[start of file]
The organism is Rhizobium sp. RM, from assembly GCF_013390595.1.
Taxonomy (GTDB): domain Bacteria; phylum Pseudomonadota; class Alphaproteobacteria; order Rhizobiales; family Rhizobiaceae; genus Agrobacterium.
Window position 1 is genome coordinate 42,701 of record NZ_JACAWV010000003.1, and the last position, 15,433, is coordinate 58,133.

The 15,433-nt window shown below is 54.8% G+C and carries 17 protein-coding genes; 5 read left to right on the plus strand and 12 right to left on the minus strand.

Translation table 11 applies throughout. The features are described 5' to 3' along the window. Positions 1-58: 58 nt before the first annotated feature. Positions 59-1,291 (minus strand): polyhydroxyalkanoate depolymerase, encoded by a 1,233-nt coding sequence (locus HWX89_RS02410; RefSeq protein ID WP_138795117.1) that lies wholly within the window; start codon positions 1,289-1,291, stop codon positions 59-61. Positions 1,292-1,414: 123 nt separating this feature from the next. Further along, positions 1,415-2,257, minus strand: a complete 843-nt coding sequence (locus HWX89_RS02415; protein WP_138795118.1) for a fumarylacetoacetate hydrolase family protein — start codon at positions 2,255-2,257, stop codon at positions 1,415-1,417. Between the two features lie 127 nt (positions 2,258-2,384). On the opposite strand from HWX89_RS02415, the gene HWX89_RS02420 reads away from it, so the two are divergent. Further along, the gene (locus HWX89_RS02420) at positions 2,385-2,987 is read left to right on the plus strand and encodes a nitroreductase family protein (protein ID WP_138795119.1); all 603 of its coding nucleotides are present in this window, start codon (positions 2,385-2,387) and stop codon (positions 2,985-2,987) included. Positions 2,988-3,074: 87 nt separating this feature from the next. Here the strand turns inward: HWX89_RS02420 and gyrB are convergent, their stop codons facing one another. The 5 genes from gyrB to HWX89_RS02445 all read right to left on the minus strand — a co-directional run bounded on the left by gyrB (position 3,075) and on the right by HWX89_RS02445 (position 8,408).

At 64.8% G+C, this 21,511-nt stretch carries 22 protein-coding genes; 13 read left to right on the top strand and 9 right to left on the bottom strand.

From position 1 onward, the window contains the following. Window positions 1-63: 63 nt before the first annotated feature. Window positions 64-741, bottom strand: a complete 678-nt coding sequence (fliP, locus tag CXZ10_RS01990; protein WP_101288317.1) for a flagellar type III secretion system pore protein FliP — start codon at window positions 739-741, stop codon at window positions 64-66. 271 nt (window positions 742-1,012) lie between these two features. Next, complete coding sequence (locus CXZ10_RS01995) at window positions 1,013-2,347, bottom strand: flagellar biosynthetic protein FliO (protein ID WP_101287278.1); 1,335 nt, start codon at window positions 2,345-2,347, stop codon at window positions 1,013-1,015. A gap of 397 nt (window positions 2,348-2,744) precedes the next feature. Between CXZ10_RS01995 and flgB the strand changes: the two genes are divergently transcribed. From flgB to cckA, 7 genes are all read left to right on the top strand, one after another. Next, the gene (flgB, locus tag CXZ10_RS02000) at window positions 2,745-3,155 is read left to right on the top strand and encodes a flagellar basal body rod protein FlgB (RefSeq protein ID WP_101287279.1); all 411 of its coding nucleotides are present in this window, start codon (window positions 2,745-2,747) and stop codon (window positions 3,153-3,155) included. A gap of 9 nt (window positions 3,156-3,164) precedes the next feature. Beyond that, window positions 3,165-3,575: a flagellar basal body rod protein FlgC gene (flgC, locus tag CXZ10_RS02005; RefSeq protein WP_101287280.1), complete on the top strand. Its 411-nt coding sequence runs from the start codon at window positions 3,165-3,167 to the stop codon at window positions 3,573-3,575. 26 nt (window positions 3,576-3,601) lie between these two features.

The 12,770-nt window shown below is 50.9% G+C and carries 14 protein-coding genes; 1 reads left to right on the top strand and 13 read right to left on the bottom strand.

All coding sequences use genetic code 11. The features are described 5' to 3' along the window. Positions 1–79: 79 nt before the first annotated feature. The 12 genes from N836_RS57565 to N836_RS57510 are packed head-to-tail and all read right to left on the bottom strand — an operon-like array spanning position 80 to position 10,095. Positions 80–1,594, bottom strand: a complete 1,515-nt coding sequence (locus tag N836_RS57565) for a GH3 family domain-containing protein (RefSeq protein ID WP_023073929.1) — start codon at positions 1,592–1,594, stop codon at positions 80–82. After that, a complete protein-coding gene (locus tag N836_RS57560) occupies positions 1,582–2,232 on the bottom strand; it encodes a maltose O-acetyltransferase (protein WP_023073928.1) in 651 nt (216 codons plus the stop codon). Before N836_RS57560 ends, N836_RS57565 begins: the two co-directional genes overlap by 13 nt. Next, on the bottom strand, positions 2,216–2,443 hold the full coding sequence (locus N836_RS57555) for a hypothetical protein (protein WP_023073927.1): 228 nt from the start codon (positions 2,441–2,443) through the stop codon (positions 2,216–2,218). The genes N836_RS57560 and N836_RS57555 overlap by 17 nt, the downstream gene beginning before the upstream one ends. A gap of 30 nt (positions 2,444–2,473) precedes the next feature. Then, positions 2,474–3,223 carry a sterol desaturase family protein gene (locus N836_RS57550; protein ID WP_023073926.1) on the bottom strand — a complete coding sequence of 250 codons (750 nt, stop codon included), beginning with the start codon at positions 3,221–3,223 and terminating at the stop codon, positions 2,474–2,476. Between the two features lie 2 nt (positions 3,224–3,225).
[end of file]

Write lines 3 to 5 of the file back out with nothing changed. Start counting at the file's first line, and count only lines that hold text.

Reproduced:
Window position 1 is genome coordinate 42,701 of record NZ_JACAWV010000003.1, and the last position, 15,433, is coordinate 58,133.

The 15,433-nt window shown below is 54.8% G+C and carries 17 protein-coding genes; 5 read left to right on the plus strand and 12 right to left on the minus strand.

Translation table 11 applies throughout. The features are described 5' to 3' along the window. Positions 1-58: 58 nt before the first annotated feature. Positions 59-1,291 (minus strand): polyhydroxyalkanoate depolymerase, encoded by a 1,233-nt coding sequence (locus HWX89_RS02410; RefSeq protein ID WP_138795117.1) that lies wholly within the window; start codon positions 1,289-1,291, stop codon positions 59-61. Positions 1,292-1,414: 123 nt separating this feature from the next. Further along, positions 1,415-2,257, minus strand: a complete 843-nt coding sequence (locus HWX89_RS02415; protein WP_138795118.1) for a fumarylacetoacetate hydrolase family protein — start codon at positions 2,255-2,257, stop codon at positions 1,415-1,417. Between the two features lie 127 nt (positions 2,258-2,384). On the opposite strand from HWX89_RS02415, the gene HWX89_RS02420 reads away from it, so the two are divergent. Further along, the gene (locus HWX89_RS02420) at positions 2,385-2,987 is read left to right on the plus strand and encodes a nitroreductase family protein (protein ID WP_138795119.1); all 603 of its coding nucleotides are present in this window, start codon (positions 2,385-2,387) and stop codon (positions 2,985-2,987) included. Positions 2,988-3,074: 87 nt separating this feature from the next. Here the strand turns inward: HWX89_RS02420 and gyrB are convergent, their stop codons facing one another. The 5 genes from gyrB to HWX89_RS02445 all read right to left on the minus strand — a co-directional run bounded on the left by gyrB (position 3,075) and on the right by HWX89_RS02445 (position 8,408).